“Putin’s government, one of Russia’s largest banks, and the Russian economy have a direct interest in sanctions relief for Deripaska’s companies. Why is the Trump Administration proposing sanctions relief when President Putin has not yet made any move to curtail or constrain his malign activities around the globe?” Schumer asked on the Senate floor Tuesday morning.

The measure needs a simple-majority vote to begin debate. If Tuesday’s procedural motion is successful, the resolution would still need 60 votes to overcome a filibuster and another simple-majority vote to pass.

Schumer argued in a "Dear Colleague" letter sent to every member of the Senate on Monday that sanctions relief would provide a much-needed boost to the Russian economy.

“Removing sanctions on these companies will benefit the Russian government, since the export of metals such as aluminum is a key revenue generator for Russia,” he wrote. “This sanctions relief, in turn, may help buttress the Russian economy.”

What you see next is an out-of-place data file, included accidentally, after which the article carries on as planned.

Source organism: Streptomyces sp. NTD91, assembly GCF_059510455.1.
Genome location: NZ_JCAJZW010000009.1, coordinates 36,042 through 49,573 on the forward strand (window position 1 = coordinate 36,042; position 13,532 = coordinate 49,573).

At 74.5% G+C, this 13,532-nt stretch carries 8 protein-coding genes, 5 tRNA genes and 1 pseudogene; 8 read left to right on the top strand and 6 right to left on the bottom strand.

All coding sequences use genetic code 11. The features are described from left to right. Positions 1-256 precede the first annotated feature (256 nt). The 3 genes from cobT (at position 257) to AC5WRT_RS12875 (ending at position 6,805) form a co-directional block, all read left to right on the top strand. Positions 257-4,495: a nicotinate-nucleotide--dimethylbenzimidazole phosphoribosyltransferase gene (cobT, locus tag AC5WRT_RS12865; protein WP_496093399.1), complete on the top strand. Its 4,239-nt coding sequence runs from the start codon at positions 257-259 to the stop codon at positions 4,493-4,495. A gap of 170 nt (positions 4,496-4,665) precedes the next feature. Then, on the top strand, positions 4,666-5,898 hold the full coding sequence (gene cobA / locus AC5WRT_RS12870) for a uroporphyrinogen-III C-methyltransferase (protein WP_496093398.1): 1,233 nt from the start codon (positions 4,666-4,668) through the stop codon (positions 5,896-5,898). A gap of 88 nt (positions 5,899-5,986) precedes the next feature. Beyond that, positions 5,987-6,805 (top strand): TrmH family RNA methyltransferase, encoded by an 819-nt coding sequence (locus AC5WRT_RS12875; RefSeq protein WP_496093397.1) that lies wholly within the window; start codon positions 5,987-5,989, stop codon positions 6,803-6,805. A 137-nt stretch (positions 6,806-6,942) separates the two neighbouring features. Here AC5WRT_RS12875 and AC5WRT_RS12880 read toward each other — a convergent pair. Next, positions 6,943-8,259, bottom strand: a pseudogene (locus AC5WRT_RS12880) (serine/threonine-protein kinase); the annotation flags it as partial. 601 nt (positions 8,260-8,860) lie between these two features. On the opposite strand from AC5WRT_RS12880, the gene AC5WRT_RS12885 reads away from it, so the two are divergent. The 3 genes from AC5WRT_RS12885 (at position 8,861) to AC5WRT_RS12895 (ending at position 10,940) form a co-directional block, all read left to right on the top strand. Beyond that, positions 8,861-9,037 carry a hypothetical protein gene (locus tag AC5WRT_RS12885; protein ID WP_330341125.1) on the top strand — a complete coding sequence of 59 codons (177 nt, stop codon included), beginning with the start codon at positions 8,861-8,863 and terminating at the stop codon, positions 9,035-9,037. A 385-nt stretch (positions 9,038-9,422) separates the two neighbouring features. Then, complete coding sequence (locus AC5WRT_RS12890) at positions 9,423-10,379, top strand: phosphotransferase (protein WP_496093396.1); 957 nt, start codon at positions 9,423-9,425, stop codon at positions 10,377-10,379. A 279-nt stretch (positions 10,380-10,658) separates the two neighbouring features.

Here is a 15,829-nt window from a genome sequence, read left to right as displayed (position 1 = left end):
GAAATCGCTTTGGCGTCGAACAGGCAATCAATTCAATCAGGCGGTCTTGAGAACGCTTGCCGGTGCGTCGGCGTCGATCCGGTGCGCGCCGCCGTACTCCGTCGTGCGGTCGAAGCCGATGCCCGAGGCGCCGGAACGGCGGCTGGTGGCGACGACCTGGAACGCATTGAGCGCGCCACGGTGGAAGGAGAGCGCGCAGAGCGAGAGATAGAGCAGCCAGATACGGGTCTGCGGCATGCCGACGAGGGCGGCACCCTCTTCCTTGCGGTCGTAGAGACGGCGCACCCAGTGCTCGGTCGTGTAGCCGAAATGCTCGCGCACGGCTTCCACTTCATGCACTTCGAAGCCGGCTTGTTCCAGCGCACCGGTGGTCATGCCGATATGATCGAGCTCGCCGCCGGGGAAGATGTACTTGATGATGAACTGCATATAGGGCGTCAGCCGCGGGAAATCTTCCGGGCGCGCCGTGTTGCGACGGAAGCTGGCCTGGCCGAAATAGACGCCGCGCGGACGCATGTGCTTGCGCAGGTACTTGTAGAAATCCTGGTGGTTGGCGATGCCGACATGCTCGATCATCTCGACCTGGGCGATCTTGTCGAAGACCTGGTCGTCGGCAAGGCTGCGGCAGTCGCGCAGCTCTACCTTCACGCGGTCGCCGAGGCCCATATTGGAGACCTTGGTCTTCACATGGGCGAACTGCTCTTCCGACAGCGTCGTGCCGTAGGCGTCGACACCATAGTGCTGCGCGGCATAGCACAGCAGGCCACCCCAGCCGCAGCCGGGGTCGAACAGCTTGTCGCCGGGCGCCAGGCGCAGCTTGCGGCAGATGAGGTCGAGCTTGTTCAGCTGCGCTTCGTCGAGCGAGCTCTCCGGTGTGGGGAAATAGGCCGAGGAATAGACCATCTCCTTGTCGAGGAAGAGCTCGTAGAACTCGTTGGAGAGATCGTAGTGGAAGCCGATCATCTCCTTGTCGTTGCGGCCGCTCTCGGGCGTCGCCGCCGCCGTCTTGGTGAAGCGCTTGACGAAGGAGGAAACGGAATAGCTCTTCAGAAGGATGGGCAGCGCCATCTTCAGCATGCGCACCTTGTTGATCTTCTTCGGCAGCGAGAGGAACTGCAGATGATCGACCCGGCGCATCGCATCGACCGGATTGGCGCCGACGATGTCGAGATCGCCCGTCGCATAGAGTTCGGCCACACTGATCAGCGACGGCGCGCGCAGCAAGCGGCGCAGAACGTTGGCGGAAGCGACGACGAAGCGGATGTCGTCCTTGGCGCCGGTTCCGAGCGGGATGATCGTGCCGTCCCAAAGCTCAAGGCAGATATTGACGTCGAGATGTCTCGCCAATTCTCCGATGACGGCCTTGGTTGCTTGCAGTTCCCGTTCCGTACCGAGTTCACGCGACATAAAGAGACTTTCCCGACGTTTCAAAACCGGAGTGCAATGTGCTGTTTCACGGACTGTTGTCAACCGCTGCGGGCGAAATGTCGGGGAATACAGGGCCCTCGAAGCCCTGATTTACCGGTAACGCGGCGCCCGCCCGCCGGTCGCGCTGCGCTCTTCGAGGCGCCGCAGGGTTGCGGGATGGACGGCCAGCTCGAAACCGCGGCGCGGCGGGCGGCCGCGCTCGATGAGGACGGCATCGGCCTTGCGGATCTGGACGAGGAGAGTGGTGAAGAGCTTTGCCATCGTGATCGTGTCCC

President Trump's former campaign chairman, Paul ManafortPaul John ManafortJustice Department intervenes, keeps Manafort from being sent to Rikers Island: report Justice Department intervenes, keeps Manafort from being sent to Rikers Island: report The Hill's 12:30 Report — Presented by MAPRx — Supreme Court double jeopardy ruling could impact Manafort MORE, reportedly offered Deripaska private briefings on the campaign during the 2016 election, something that special counsel Robert MuellerRobert (Bob) Swan MuellerKamala Harris says her Justice Dept would have 'no choice' but to prosecute Trump for obstruction Kamala Harris says her Justice Dept would have 'no choice' but to prosecute Trump for obstruction Dem committees win new powers to investigate Trump MORE’s team has reviewed.

Schumer argued in his letter that the Treasury Department should not ease sanctions on Deripaska’s companies before knowing the conclusions from Mueller’s investigation.

“Just days ago, it was revealed that former Trump campaign chairman Paul Manafort provided Trump campaign polling data to Konstantin Kilimnik, a close associate of Mr. Deripaska,” Schumer wrote. “Mr. Deripaska’s deep financial and business ties to Paul Manafort are well documented. Federal court filings indicate that at one point Mr. Manafort owed Mr. Deripaska as much as $10 million.”